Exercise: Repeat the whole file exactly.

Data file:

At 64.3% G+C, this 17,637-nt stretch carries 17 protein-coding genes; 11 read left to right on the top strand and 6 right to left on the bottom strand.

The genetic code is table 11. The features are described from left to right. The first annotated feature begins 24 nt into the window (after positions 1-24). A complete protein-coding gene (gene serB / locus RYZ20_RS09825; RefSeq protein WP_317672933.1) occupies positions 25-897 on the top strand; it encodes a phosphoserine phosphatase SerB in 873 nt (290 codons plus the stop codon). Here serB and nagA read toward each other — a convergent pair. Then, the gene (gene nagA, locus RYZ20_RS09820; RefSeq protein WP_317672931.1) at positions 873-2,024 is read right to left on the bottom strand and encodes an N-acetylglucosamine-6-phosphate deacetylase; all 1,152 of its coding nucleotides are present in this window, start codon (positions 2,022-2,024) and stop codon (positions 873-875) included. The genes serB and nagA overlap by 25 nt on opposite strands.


At 64.3% G+C, this 17,637-nt stretch carries 17 protein-coding genes; 11 read left to right on the top strand and 6 right to left on the bottom strand.

The genetic code is table 11. The features are described from left to right. The first annotated feature begins 24 nt into the window (after positions 1-24). A complete protein-coding gene (gene serB / locus RYZ20_RS09825; RefSeq protein WP_317672933.1) occupies positions 25-897 on the top strand; it encodes a phosphoserine phosphatase SerB in 873 nt (290 codons plus the stop codon). Here serB and nagA read toward each other — a convergent pair. Then, the gene (gene nagA, locus RYZ20_RS09820; RefSeq protein WP_317672931.1) at positions 873-2,024 is read right to left on the bottom strand and encodes an N-acetylglucosamine-6-phosphate deacetylase; all 1,152 of its coding nucleotides are present in this window, start codon (positions 2,022-2,024) and stop codon (positions 873-875) included. The genes serB and nagA overlap by 25 nt on opposite strands.